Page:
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Amorphous Silicon Contact Imager for Office and Graphic Applications

Objective

The three main objectives for the project, containing both short and medium-term goals, were to:
-prototype a very compact contact imager with amorphous silicon sensor elements, creating a linear scanning array with better opto-electronic properties than those currently available
-investigate alternative deposition techniques for amorphous silicon (homo-cvd, photo-cvd), aiming at an increase in the stability of the deposited films
-study the integration of thin-film switches and shift registers on the same substrate, in order to avoid cumbersome and expensive hybrid interconnections.
2 scanners (10 cm long, 4 pixels per mm and 21 to 25 cm long, 8 pixels per mm) were developed, using glow discharge deposition for the amorphous silicon sensor elements. Electrical measurements on single sensor elements proved the concept. According to the readout results 2 different phenomena were apparent, each addressing different application fields: a fast (2 milliseconds per line) linear readout, and a slow but cheap matrix readout without crossovers. The sensor arrays were assembled in an A4 package, and a readout technique based on crystalline driver chips in a linear integrated mode was proposed and developed. A microfilm scanner was set up as an in systemevaluation tool. The measurements on single photosensors were compared with measurements on commercially available contact imagers. The alternative deposition techniques (homo-chemical vapour deposition (CVD) and photodissociation with ultraviolet light and argon flouride laser) were thoroughly investigated and optimized. For homo-CVD it was found that very good boron doped window layers could be produced for the sensor elements, and that the Staebler-Wronski effect played a much less severe role than on glow discharge deposited films. The most cost effective way of fabricating the complete contact imager appeared to be to integrate everything, including switches and shift registers, on the same substrate. A theoretical study proved that in this case polysilicon thin film transistors (TFT) were necessary because of speed (carrier mobility) considerations. Discrete polysilicon TFTs were fabricated using a technological process never exceeding 630 C and not using ion implantation. This resulted in a channel mobility of 16.5 square centimetres per volt second and a current on/off ratio of more than 105. Finally, the possibilities of continuous wave and pulsed laser recrystallization of amorphous silicon to produce large grain, high quality polysilicon at low temperatures were investigated.
Two scanners (10 cm long, 4 pixels per mm and 21-25 cm long, 8 pixels per mm) were developed, using glow-discharge deposition for the amorphous silicon sensor elements. Electrical measurements on single sensor elements proved the concept. According to the read-out results two different phenomena were apparent, each addressing different application fields: a fast (2 ms/line) linear read-out, and a slow but cheap matrix read-out without crossovers. The sensor arrays were assembled in an A4 package, and a re ad-out technique based on crystalline driver chips in a linear integrated mode was proposed and developed. A microfilm scanner was set up as an in-system evaluation tool. The measurements on single photosensors were compared with measurements on commercially available contact imagers.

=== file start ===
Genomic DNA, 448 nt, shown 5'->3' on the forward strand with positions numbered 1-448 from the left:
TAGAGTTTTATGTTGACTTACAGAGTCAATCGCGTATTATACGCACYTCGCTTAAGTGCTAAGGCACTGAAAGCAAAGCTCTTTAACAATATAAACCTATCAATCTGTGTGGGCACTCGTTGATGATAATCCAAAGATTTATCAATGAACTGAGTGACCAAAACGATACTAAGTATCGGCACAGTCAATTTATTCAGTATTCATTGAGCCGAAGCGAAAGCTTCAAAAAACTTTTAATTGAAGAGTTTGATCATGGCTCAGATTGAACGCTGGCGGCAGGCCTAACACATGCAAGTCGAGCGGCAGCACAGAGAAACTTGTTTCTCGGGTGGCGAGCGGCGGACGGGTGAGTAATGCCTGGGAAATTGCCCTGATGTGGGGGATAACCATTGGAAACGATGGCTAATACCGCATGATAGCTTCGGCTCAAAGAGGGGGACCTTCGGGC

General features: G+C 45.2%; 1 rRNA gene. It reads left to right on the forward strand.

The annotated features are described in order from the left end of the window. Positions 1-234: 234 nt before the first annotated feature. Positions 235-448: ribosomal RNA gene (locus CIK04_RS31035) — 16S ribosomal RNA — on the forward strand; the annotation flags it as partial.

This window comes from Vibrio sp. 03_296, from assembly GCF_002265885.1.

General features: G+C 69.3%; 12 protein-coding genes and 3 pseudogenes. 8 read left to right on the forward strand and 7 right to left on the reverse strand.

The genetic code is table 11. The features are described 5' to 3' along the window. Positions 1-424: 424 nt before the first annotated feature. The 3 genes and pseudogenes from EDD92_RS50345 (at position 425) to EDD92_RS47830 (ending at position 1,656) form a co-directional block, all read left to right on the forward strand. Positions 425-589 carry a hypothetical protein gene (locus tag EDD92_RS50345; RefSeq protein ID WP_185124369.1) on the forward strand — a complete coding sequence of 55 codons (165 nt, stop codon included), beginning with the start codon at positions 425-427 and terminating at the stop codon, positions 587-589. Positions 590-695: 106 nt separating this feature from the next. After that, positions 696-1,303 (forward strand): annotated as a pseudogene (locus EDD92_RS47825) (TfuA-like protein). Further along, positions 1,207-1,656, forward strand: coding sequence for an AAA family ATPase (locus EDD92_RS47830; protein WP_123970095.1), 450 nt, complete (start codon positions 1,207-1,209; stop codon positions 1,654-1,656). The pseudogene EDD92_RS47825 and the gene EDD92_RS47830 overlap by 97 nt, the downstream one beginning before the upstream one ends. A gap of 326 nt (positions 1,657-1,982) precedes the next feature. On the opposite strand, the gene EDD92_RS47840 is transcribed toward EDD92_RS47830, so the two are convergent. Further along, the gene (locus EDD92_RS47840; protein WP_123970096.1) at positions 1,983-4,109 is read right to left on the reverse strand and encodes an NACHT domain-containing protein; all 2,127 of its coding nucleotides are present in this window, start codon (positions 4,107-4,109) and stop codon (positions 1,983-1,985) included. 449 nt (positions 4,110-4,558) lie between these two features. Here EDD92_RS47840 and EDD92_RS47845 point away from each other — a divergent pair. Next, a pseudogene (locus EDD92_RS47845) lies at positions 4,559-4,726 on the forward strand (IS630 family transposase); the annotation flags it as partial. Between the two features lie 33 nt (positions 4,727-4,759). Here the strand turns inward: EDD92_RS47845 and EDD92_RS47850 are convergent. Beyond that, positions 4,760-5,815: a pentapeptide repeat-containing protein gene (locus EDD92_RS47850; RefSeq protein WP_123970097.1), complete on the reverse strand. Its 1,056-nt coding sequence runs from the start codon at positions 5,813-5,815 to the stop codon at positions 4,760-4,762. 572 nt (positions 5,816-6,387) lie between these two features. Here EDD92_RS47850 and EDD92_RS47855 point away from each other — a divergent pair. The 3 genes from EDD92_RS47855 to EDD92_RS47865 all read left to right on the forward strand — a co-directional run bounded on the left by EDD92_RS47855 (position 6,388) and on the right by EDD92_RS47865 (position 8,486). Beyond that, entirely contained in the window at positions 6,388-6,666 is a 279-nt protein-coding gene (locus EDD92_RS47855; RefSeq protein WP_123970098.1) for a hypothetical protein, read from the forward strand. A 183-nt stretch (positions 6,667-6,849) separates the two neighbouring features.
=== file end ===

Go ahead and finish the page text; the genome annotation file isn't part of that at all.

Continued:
The alternative deposition techniques (homo-cvd and photodissociation with UV light and ArF laser) were thoroughly investigated and optimised. For homo-cvd it was found that very good boron-doped window layers could be produced for the sensor elements, and that the Staebler-Wronski effect played a much less severe role than on glow discharge deposited films.
The most cost-effective way of fabricating the complete contact imager appeared to be to integrate everything, including switches and shift registers, on the same substrate. A theoretical study proved that in this case polysilicon thin-film transistors were necessary because of speed (carrier mobility) considerations. Discrete polysilicon TFTs were fabricated using a technological process never exceeding 630C and not using ion implantation. This resulted in a channel mobility of 16.5 cm2/Vs and a current on/off ratio of more than 105. Finally, the possibilities of CW and pulsed laser recrystallisation of amorphous silicon to produce large-grain, high quality polysilicon at low temperatures were investigated.

Coordinator

IMEC VZW
Address
Kapeldreef
3030 Heverlee
Belgium

Participants (3)

AGFA GEVAERT AG
Belgium
Address
Mechelsesteenweg
2520 Edegem
Centre National de la Recherche Scientifique (CNRS)
France
Address
23 Rue Du Loess
67037 Strasbourg
MBB-MESSERSCHMITT BOLKOW BLOHM GMBH
Germany
Address
Hermann Oberthstraße
8011 Putzbrunn